These efforts are congruent with a long-standing investment of the College in elevating the quality of cardiovascular care. The foundation of all of our efforts is the synthesis of clinical evidence into guidelines, an activity that the College and the American Heart Association have led for over 25 years. From these, the ACC has led the development of performance measures and appropriate use criteria, which can improve both the practice of evidence-based medicine and the selection of patients most likely to benefit from cardiovascular care. Beyond merely setting theoretical goals for care, the National Cardiovascular Data Registry has also created an opportunity to prospectively collect data in the setting of PCI, angiography, acute coronary syndromes, implantable cardioverter-defibrillator implantation, and carotid revascularization so that the quality of care can be assessed and improved. All of these efforts represent a monumental commitment to ensure that our patients benefit from the care that we deliver.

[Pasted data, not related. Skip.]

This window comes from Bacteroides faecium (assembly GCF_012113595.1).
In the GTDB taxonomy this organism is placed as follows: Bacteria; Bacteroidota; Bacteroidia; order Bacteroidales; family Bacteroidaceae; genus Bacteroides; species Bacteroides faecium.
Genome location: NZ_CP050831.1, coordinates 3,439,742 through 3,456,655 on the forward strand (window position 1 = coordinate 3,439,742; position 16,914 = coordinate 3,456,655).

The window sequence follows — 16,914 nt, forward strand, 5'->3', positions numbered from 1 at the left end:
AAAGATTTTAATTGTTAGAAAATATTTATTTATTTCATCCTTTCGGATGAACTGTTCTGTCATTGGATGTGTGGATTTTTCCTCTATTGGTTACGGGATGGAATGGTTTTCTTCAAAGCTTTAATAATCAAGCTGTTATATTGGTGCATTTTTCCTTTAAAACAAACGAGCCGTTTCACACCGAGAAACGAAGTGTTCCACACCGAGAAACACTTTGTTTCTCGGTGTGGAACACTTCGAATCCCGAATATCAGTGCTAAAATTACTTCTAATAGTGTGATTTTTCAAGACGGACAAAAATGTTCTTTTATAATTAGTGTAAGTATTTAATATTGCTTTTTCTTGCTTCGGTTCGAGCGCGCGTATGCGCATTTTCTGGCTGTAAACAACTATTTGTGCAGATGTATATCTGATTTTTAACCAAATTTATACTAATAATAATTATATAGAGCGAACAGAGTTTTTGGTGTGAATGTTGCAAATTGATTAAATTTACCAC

As the ACC steps forward with its partner organizations to create a robust infrastructure for quality assessment, however, several important conceptual points need to be emphasized. Using the rich clinical data from our registries can improve the methodological rigor for assessing clinical outcomes. In the setting of PCI, for example, knowing the severity of patients' coronary disease and their clinical comorbidities can markedly improve the accuracy of risk-adjustment models that control for the illness severity of treated patients. Moreover, by proactively collaborating with Medicare, we can make the outcomes being assessed more clinically relevant and accurate. For example, excluding staged revascularization procedures from the readmission outcome measures that are being developed allows efforts to improve the safety of the procedure to not be counted as adverse outcomes. Yet, as the ACC works to develop outcome-based measures that focus upon a procedure, such as PCI, there may be an inclination to hold the operator for that procedure accountable for any adverse outcomes. This is problematic. For example, in an outcome-based measure that seeks to compare 30-day readmission rates after PCI, it is clear that many of these admissions are not necessarily due to the PCI procedure itself, but rather to the numerous co-morbidities found in patients with coronary disease. In such an example, accountability lies not with the interventionalist, but with the entire team that provides care for that patient and those who organize the transition of care from the inpatient to the outpatient setting. This creates a challenge for our community. If the Centers for Medicare and Medicaid Services is going to use a sentinel procedure, such as PCI, to compare subsequent readmission rates, we need to educate our membership, their colleagues, and their hospitals to recognize that such outcomes require a collective effort by all to improve patient care. Accordingly, the ACC is committed to working with our members to educate, develop novel treatment strategies, and disseminate best practices so that our profession can continue to lead organized medicine in how best to optimize the quality of care. This will require us all to work diligently in the upcoming years to collaboratively improve the foundation of cardiovascular care and to improve our patients' outcomes.